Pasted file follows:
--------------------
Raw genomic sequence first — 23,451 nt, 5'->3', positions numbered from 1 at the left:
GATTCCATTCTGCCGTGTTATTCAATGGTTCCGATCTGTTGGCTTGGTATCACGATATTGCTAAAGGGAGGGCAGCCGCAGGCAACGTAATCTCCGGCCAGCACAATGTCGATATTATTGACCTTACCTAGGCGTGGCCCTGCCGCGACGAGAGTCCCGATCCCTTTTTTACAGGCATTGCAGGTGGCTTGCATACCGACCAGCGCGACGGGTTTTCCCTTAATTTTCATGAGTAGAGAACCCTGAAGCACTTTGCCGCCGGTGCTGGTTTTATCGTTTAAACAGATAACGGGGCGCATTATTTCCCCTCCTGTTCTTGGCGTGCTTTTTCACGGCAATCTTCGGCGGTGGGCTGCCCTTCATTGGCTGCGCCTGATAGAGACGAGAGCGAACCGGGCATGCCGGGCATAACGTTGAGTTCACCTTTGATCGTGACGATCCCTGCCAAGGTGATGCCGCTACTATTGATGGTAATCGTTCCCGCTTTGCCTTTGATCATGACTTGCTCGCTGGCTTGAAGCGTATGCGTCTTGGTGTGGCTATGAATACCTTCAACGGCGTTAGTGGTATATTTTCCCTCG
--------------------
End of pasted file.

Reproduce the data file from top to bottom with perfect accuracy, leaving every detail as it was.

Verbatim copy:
Raw genomic sequence first — 23,451 nt, 5'->3', positions numbered from 1 at the left:
GATTCCATTCTGCCGTGTTATTCAATGGTTCCGATCTGTTGGCTTGGTATCACGATATTGCTAAAGGGAGGGCAGCCGCAGGCAACGTAATCTCCGGCCAGCACAATGTCGATATTATTGACCTTACCTAGGCGTGGCCCTGCCGCGACGAGAGTCCCGATCCCTTTTTTACAGGCATTGCAGGTGGCTTGCATACCGACCAGCGCGACGGGTTTTCCCTTAATTTTCATGAGTAGAGAACCCTGAAGCACTTTGCCGCCGGTGCTGGTTTTATCGTTTAAACAGATAACGGGGCGCATTATTTCCCCTCCTGTTCTTGGCGTGCTTTTTCACGGCAATCTTCGGCGGTGGGCTGCCCTTCATTGGCTGCGCCTGATAGAGACGAGAGCGAACCGGGCATGCCGGGCATAACGTTGAGTTCACCTTTGATCGTGACGATCCCTGCCAAGGTGATGCCGCTACTATTGATGGTAATCGTTCCCGCTTTGCCTTTGATCATGACTTGCTCGCTGGCTTGAAGCGTATGCGTCTTGGTGTGGCTATGAATACCTTCAACGGCGTTAGTGGTATATTTTCCCTCG